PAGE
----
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10 of the Most Dangerous Cruise Ports in the World

“A ship in harbor is safe, but that is not what ships are built for.” We’ve all heard the quote. Inspiring though John Shedd’s sentiment may be, it’s not all true. Sometimes a ship in harbor isn’t safe, and neither are its passengers.

There are cruise ports around the world that should be known as places where there’s a much higher than average chance of being overpowered: stolen from, hurt, kidnapped, or killed.

“Do not assume that cruise lines would not dock at dangerous ports,” says Salvatore Grasso, a security consultant for Sicuro, a firm that analyzes intelligence to reduce risks for international companies and agencies, including Interpol. “Their priority is the bottom line and their liability is limited to warning passengers of possible risks. They are not accountable if you become a victim.”

So how can you determine which ports to avoid, or at least which to be more cautious in? Well, it’s complicated. As Grasso puts it, “It is very difficult to quantitatively define what constitutes ‘dangerous’ in the context of cruise ports, particularly in poorer countries, where crime statistics are seldom reliable as a dataset. What constitutes ‘dangerous’ in cruise ports, then, is largely dynamic—what violent or criminal acts are more pervasive at the time of your visit. There are many variables at play.”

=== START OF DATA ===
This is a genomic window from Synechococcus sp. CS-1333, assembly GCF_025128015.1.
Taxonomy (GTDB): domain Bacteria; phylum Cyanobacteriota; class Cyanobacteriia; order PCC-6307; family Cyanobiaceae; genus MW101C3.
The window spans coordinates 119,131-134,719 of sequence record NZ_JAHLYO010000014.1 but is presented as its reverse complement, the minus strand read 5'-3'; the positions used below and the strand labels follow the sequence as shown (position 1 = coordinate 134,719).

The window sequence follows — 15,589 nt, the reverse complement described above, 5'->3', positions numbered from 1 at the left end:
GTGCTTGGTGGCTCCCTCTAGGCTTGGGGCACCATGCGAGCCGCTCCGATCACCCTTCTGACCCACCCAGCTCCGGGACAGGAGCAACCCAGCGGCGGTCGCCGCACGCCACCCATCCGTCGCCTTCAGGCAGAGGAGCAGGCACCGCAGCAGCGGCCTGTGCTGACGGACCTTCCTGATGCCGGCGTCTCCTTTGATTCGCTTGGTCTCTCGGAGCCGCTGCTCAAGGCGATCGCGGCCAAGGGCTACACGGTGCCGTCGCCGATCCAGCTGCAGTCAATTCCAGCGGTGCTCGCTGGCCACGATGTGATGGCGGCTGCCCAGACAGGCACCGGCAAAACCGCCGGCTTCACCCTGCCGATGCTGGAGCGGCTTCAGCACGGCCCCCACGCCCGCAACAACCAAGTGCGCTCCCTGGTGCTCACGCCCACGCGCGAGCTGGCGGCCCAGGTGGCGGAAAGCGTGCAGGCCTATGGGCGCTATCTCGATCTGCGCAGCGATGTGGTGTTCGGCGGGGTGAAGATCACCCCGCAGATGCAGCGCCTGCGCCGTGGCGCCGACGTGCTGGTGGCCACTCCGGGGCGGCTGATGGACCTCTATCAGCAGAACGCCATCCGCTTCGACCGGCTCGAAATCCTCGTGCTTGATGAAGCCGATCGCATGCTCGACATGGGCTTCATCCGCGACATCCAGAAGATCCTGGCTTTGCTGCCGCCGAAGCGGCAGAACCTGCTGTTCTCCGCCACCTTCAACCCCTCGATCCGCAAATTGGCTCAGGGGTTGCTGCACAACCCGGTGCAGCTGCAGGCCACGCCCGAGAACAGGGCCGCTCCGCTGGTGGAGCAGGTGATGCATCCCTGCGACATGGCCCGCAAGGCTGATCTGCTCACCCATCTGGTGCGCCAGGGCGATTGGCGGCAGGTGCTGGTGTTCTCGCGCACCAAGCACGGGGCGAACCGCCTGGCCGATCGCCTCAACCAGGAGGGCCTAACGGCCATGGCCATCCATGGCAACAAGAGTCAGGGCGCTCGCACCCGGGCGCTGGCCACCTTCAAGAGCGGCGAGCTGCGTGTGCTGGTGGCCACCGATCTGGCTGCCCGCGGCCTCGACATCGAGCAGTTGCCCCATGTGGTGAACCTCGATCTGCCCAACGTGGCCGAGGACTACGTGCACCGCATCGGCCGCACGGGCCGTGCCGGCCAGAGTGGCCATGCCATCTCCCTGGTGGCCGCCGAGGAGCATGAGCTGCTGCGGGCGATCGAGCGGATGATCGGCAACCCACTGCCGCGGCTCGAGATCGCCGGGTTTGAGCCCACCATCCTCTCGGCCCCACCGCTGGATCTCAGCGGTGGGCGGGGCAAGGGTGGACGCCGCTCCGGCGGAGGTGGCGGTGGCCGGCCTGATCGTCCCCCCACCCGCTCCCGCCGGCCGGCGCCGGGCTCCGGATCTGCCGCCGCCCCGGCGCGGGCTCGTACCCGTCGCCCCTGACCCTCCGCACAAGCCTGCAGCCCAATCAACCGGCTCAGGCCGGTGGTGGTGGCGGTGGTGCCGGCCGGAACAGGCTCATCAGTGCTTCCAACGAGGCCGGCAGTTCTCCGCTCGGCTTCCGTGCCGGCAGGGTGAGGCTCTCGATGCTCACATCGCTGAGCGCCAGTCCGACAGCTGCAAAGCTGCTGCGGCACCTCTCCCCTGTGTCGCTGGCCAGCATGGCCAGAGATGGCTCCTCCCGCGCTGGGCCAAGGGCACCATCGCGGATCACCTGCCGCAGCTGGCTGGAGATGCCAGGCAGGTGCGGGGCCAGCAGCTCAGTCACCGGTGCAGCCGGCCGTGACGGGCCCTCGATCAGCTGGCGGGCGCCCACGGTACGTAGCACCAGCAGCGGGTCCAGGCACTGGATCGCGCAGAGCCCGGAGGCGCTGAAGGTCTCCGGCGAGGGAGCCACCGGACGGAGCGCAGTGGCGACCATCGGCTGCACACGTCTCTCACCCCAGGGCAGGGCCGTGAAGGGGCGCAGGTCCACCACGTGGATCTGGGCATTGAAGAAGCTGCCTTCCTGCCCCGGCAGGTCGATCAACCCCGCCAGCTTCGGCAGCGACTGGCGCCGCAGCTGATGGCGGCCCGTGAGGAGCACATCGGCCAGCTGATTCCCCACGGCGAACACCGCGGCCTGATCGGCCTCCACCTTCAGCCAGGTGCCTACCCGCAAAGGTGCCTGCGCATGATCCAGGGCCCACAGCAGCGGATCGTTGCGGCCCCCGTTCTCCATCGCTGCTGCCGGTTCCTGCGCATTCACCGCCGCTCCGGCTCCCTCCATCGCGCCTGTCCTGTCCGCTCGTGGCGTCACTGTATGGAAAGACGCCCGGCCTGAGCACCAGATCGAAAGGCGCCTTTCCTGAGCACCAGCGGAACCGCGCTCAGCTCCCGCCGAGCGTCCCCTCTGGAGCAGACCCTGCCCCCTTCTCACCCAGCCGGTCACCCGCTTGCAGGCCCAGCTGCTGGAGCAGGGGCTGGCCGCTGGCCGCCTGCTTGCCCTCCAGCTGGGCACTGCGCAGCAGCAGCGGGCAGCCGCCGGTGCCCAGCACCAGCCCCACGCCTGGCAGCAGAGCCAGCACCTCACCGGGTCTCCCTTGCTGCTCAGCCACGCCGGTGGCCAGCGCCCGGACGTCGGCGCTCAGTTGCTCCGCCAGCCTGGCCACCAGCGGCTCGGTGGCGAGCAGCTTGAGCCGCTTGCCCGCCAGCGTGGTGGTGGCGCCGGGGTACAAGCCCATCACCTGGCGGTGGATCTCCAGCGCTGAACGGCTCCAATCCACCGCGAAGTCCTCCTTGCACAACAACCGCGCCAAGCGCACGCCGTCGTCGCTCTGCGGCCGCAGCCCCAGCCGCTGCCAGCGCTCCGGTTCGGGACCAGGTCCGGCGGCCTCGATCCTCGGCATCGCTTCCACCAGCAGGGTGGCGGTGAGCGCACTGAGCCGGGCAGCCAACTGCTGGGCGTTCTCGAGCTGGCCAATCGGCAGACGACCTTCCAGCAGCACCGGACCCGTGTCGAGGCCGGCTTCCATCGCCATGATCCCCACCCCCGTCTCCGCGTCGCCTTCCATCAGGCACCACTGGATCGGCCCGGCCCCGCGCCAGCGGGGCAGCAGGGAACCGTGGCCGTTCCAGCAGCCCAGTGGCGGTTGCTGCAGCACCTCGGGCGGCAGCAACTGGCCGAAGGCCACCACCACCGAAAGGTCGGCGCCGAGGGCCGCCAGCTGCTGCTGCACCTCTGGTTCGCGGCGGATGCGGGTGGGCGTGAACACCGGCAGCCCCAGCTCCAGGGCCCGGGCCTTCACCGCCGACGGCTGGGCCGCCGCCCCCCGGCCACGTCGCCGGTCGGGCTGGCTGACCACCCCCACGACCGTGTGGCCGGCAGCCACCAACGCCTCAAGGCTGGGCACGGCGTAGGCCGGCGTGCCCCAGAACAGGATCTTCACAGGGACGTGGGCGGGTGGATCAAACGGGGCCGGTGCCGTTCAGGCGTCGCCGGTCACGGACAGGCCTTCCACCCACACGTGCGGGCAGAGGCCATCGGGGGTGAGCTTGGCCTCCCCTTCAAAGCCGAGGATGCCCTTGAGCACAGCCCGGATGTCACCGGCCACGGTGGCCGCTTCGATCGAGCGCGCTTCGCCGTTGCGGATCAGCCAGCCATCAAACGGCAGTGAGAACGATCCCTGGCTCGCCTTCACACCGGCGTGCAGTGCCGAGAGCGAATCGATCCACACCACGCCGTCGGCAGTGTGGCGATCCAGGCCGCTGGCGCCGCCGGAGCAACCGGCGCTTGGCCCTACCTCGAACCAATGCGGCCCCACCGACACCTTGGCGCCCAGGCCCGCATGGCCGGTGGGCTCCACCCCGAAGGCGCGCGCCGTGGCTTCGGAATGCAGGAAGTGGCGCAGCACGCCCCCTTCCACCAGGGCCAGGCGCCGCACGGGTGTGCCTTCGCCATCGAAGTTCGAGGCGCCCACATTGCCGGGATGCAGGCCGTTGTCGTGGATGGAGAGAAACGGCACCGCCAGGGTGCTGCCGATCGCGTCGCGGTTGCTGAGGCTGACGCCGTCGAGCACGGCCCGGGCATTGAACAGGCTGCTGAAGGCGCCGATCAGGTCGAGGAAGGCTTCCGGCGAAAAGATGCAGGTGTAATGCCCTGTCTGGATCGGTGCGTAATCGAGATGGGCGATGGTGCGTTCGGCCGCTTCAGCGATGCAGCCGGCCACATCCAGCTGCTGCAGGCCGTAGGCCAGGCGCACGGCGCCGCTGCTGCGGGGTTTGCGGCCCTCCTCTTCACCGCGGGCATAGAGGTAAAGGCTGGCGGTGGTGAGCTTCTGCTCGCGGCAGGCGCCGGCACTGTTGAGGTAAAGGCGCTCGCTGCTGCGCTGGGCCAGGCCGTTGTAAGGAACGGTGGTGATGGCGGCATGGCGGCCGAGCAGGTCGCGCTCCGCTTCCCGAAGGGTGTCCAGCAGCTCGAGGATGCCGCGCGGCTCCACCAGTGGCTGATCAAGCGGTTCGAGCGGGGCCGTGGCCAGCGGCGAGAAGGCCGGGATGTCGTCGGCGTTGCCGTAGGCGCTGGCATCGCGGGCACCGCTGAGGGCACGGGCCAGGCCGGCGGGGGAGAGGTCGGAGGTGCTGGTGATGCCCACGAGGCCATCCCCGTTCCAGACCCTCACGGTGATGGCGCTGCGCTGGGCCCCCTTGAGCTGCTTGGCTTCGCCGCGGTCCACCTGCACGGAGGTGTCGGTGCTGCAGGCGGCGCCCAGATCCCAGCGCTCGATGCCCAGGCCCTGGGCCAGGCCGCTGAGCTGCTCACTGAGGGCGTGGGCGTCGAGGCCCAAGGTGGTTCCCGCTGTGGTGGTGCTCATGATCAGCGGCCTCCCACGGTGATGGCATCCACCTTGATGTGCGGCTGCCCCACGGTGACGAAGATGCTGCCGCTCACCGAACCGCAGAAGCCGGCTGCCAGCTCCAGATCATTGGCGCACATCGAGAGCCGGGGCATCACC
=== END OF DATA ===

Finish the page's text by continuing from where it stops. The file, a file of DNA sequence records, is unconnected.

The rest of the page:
So this list of 10 is not an official or scientific ranking. But it is based on hard fact, and on some data. It’s also based on up-to-the-minute input from travel-security experts, as well as government sources, especially the U.S. Department of State’s travel advisories, which, though they’re often pooh-poohed, are highly accurate.

This list doesn’t focus as much on pettier crimes that cause inconvenience—pickpocketing, purse-snatching, and so on, traumatizing as they may be—as it does on crimes that pose true danger, those that threaten loss of life or freedom.

It includes safety tips for each port that can help you prevent yourself from becoming a victim. As Aaron Laurich, a security-operations supervisor for Global Rescue, a travel risk and crisis management firm, puts it, “Passengers make ideal targets as they are unfamiliar with the area, are transient, stand out from the locals, and because of their perceived wealth.”

Elinore Boeke, a spokesperson for CLIA, the cruise industry trade association, assures potential passengers: “Cruise lines coordinate closely with national and international security and law-enforcement authorities around the globe to help ensure passenger security. In the event of any safety concerns, cruise ships have the flexibility to alter their itineraries as needed.” She adds, “Port facilities are strictly scrutinized,” and, “Providing for the safety and security of passengers and crew is the industry’s top priority.”

However, many experts, including Luke Bencie, the president of the global security consulting firm Security Management International (he’s also the author of Among Enemies: Counter-Espionage for the Business Traveler), remain skeptical. “If you are using mega cruise ships to see the world,” Bencie says, “you are probably setting yourself up for an increased risk of violent crime.”

More from SmarterTravel:

10 Cruise Lines Going to Inspiring Lengths to Protect the Planet
10 Great Cruise Companies for Solo Travelers
The Worst Decisions You Can Make on a Cruise

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